thank ourselves for resting On the outside of it. Job shows
their folly.

17-26 Job had described the prosperity of wicked people; in
these verses he opposes this to what his friends had maintained
about their certain ruin in this Life. He reconciles this to the
Holiness and Justice of God. Even while they prosper thus, they
are Light and worthless, of No account with God, or with Wise
men. In the height of their pomp and power, there is but a step
between them and ruin. Job refers the difference Providence
makes between one wicked Man and another, into the Wisdom of
God. He is Judge of all the Earth, and he will do right. So vast
is the disproportion between time and eternity, that if Hell be
the Lot of every sinner at last, it makes little difference if
one goes singing thither, and another sighing. If one wicked Man
die in a Palace, and another in a Dungeon, the Worm that dies
not, and the Fire that is not quenched, will be the same to
them. Thus differences in this world are not worth perplexing
ourselves about.

27-34 Job opposes the opinion of his friends, That the wicked
are sure to fall into visible and remarkable ruin, and none but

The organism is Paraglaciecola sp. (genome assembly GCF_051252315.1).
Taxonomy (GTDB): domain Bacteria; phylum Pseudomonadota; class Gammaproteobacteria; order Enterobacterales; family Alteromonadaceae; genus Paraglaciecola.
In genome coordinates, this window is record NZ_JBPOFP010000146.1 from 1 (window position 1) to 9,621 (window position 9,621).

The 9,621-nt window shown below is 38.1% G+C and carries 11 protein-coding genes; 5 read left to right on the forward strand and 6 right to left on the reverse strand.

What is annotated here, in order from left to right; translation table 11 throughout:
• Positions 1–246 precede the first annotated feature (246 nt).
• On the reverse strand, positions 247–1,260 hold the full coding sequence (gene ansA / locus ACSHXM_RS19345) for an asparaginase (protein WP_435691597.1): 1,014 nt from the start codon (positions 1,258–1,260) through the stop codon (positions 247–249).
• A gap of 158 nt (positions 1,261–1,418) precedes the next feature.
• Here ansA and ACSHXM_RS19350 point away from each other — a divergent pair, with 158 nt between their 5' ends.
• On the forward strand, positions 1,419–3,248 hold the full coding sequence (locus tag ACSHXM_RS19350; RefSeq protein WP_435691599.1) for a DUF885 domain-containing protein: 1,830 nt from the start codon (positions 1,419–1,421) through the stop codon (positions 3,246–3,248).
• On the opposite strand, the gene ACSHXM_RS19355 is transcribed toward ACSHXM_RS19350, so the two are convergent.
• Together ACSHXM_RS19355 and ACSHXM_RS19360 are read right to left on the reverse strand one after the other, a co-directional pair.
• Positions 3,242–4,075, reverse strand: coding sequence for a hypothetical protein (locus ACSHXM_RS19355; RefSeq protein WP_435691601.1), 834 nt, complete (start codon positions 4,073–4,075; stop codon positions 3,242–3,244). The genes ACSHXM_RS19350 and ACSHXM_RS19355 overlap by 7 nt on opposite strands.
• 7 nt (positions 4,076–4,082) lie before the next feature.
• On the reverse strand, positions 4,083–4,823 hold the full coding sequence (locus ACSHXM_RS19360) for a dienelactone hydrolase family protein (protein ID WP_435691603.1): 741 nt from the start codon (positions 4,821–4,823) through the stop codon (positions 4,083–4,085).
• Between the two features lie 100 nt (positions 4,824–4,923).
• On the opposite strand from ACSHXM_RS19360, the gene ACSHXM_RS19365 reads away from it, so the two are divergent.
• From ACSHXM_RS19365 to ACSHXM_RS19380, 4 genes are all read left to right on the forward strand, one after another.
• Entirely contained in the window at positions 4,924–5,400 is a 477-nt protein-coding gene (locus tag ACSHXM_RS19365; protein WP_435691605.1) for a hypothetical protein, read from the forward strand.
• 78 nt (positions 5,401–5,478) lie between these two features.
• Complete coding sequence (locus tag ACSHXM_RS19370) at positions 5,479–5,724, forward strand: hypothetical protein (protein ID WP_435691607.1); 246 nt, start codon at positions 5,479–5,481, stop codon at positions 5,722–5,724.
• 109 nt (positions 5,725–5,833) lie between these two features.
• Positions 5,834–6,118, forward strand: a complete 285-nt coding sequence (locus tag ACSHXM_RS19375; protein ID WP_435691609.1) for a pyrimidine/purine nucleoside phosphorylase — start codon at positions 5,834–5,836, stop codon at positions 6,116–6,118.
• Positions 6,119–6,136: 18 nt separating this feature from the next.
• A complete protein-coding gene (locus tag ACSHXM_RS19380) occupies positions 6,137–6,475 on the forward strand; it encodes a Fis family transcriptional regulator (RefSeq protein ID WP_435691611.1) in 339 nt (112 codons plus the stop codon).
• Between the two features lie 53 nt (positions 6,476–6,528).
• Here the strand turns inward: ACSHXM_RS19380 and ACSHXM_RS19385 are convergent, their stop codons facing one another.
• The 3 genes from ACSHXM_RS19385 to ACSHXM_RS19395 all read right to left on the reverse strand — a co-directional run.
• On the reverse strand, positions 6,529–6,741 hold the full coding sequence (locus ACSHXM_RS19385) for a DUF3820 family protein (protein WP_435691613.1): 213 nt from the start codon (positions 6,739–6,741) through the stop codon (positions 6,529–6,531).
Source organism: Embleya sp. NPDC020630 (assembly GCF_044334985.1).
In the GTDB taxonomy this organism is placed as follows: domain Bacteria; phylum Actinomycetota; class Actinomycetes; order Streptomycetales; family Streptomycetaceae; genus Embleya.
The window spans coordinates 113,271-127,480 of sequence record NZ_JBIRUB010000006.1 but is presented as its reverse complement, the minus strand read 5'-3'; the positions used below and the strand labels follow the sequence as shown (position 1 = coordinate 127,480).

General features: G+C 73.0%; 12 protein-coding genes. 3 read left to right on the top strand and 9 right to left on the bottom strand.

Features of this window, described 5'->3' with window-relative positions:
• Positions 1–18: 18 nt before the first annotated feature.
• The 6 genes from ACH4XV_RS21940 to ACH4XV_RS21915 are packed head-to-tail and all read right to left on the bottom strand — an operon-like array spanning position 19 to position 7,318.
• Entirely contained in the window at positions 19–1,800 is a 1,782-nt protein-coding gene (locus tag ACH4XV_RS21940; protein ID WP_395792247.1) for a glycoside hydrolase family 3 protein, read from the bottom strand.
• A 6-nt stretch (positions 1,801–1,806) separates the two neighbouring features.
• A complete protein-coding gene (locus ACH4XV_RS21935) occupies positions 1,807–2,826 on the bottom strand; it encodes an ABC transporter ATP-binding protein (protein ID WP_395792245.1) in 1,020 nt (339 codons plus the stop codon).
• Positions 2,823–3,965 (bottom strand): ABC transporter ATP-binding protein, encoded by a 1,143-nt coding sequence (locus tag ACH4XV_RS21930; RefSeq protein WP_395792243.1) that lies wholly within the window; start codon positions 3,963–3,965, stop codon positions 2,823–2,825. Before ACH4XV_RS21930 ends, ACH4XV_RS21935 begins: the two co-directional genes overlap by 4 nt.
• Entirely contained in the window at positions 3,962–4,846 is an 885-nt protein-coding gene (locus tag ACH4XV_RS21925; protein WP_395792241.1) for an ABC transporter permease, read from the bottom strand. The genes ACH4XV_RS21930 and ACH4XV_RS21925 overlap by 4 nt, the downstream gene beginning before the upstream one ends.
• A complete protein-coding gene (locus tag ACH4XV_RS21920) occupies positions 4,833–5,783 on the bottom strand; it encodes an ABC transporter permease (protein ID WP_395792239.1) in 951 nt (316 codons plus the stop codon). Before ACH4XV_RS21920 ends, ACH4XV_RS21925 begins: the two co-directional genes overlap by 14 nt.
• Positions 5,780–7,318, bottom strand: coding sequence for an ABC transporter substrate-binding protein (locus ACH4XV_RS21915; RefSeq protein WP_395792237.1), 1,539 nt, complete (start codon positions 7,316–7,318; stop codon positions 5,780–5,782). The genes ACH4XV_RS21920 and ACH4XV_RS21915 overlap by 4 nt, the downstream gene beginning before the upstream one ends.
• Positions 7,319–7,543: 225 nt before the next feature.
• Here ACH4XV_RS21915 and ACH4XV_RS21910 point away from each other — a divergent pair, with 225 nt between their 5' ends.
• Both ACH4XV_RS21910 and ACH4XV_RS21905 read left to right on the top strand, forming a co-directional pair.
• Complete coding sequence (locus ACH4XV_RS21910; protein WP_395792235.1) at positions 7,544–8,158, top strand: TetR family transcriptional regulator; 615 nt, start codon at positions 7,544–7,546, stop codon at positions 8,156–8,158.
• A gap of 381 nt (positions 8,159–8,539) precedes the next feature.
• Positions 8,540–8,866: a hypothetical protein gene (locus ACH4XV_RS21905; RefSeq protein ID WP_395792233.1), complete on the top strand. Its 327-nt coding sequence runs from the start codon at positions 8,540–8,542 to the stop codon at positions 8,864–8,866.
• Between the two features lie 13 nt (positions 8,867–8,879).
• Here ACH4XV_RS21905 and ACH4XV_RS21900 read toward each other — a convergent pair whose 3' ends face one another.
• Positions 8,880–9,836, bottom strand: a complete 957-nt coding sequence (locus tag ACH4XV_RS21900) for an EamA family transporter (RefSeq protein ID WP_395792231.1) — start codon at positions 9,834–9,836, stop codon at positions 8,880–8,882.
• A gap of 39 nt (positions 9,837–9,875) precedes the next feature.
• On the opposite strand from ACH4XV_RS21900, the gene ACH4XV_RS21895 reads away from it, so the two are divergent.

the wicked; upon which principle they condemned Job as wicked.
Turn to whom you will, you will find that the Punishment of
sinners is designed more for the other world than for this,

Jude 1:14,15. The sinner is here supposed to live in a great
Deal of power. The sinner shall have a splendid Funeral: a Poor
thing for any Man to be proud of the prospect of. He shall have
a stately monument. And a Valley with springs of water to keep
the turf green, was accounted an honourable Burial place among
eastern people; but such things are vain distinctions. Death
closes his prosperity. It is but a Poor encouragement to die,
that others have died before us. That which makes a Man die with
true courage, is, with Faith to remember that Jesus Christ died
and was laid in the Grave, not only before us, but for us. That
He hath gone before us, and died for us, who is alive and liveth
for us, is true consolation in the Hour of Death.